Armed with a stellar lyrical ability and otherworldly charisma, the young rapper's ambitions stretch farther than his current status.
I’m gazing at Psycho YP via a Zoom call as he tries to connect his AirPods to his laptop before we get our interview started. He’s fully focused, his brows slightly furrowed, almost like he’s trying to solve a complex trigonometry question. Clad in a tightly-fit white tank top, a red Boston Red Sox snapback firmly snuggling his nicely twisted dreads, and a medium curb chain with a fascinating smiley pendant, he looks straight out of a 2010 hip hop video. Hence, it doesn’t come as a surprise when he tells me Young Money inspired his prolific rap career. “I was a huge fan of Young Money. The whole collective – Drake, Lil Wayne, Nicki Minaj, everyone. I was listening to all of them, individually and as a group.”
While YP may draw style inspiration from the members of the illustrious rap crew, he certainly embodies their entire ethos: young, zestful, self-assured and armed with a stellar lyrical ability. These distinct qualities make him arguably the most exciting and dynamic figure to have graced the Nigerian hip-hop scene in years.
Born Nicholas Ihua-Maduenyi, YP spent a sizable chunk of his childhood shuffling between England and Nigeria. His mum, who was pursuing a PhD degree in England then, always wanted him by her side. It’s on one of his many trips across the Atlantic that he cut his musical tooth, rapping over beats his DJ Uncle played for him and his siblings. “So I was in England on holiday, and I think I had this uncle who was a DJ. He would normally just play different beats and we would just be rapping around, doing whatever we could,” he reminisces fondly. His proper foray into music didn’t start until he moved back to Abuja for his secondary education, where he met close friend and collaborator, Kuddi Is Dead. These two quickly formed a fine musical partnership, jumping into multiple recording sessions and just “recording whatever.” These random sessions resulted in YP’s first mixtape, Lost In The Sauce, a laudable collection of trap-inspired records released in the summer of 2016.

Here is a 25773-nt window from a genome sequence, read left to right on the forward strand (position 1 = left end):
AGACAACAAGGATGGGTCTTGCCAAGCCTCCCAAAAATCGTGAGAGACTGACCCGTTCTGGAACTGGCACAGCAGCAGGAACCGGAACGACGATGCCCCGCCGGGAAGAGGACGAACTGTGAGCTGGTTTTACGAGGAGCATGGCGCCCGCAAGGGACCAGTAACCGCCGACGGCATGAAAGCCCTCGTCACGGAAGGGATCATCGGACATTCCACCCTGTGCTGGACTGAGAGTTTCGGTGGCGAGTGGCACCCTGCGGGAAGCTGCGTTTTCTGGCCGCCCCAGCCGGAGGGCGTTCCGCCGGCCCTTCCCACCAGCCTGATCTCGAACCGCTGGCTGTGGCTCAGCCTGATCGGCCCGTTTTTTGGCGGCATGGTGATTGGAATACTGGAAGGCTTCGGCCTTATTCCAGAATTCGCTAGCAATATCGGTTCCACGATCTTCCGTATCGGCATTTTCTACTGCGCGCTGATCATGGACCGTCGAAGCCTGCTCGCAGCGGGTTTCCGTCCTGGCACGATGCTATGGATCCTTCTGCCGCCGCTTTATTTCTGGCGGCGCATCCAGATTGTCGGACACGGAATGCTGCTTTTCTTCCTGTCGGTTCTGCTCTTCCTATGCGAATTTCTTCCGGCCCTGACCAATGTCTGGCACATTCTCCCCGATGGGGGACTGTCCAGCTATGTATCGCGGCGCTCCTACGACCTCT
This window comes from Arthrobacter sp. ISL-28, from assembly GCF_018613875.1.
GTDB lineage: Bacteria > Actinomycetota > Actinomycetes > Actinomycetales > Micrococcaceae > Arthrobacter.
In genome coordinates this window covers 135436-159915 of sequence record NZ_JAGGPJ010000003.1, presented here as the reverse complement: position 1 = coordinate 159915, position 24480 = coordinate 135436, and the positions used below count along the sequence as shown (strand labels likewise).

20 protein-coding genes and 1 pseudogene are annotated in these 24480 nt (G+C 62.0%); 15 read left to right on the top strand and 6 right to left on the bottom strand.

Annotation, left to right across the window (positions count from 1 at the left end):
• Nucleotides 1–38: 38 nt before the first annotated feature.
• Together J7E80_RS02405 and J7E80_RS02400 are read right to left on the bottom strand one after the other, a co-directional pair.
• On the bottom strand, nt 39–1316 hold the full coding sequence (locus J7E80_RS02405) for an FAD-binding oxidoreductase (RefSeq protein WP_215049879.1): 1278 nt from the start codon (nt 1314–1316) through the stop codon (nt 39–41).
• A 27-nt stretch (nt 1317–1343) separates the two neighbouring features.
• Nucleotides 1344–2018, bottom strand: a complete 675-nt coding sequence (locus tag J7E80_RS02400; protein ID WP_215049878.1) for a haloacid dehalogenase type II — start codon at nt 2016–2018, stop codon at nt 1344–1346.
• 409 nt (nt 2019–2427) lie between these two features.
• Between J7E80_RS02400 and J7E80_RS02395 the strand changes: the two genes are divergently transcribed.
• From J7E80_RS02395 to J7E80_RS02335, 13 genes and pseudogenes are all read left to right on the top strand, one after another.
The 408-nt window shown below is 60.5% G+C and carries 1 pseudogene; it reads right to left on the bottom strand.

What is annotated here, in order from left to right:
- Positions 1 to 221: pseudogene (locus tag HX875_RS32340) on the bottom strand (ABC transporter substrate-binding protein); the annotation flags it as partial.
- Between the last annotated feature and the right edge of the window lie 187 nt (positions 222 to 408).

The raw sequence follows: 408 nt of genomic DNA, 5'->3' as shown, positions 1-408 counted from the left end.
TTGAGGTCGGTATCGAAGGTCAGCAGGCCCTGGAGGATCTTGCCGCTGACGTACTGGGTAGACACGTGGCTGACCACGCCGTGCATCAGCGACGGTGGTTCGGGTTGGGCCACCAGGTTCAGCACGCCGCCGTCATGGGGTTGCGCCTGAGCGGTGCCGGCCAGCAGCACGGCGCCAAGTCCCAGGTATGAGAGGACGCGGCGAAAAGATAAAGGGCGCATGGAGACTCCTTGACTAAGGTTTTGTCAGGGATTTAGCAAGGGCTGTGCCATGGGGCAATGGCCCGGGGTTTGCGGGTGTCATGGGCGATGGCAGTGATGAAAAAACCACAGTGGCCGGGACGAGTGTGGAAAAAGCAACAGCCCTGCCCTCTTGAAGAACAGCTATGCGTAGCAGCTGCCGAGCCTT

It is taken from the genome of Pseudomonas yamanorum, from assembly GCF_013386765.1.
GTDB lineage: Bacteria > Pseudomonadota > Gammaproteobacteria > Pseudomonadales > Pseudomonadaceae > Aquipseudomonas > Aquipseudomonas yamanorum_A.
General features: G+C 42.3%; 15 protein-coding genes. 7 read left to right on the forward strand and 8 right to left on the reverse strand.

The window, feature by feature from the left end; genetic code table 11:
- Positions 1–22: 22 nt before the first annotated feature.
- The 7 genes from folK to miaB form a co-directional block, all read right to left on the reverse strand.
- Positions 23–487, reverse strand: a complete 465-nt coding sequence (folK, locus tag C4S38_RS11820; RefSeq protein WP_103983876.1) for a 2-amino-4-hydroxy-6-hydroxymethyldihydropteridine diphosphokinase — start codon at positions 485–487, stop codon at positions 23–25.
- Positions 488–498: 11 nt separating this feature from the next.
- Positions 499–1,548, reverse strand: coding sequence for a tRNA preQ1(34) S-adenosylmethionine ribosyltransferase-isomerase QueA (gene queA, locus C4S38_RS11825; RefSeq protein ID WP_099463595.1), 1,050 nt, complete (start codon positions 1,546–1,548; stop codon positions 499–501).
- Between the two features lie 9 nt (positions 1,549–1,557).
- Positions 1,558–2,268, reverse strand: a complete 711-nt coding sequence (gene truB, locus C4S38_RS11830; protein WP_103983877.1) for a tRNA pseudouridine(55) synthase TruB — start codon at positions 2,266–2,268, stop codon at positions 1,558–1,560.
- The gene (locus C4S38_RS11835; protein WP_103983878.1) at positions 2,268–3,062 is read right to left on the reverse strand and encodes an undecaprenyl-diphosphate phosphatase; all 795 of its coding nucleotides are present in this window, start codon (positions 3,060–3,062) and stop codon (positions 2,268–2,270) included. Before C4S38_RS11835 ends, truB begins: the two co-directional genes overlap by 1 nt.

“We didn’t even make an announcement till midnight,” YP recalls, his voice thick with nostalgia and pride. “I posted the cover art on Twitter [around] 1 am right after Kuddi designed it. I woke up the next morning and it had about 100 retweets. I was totally surprised. I was just like ‘yeah this is about to be mad!’”
His big break came in 2018 when he released his debut full-length project YPSZN. Over thunderous basslines, pulsating drums and moody synths, YP elegantly staked his claim as one of the most promising new faces in country’s hip-hop soundscape. His flows were pristine, deftly finding pockets in the boisterous production. His larger-than-life persona also accentuated his raps, making them even more audacious and thrilling. The cult classic quickly earned the then 19-year-old a loyal following, big-name admirers and millions of streams across various platforms.
Right after the success of YPSZN, the Abuja-born rapper created Apex Village, an artistically ambitious collective comprising like-minds: rappers, singers, designers, photographers and just about any creative whose vision aligns with theirs. The idea to put together the collective was born out of his love for Young Money. However, the objective wasn’t solely to front a rap assemblage for business purposes. For YP, the goal was to serve as a polished metal of some sort. He was receiving considerable attention right after the release of his debut, putting his city on the map, and he thought it best to divert some of that attention to his fellow artists and friends who were also creating art in their own unique way.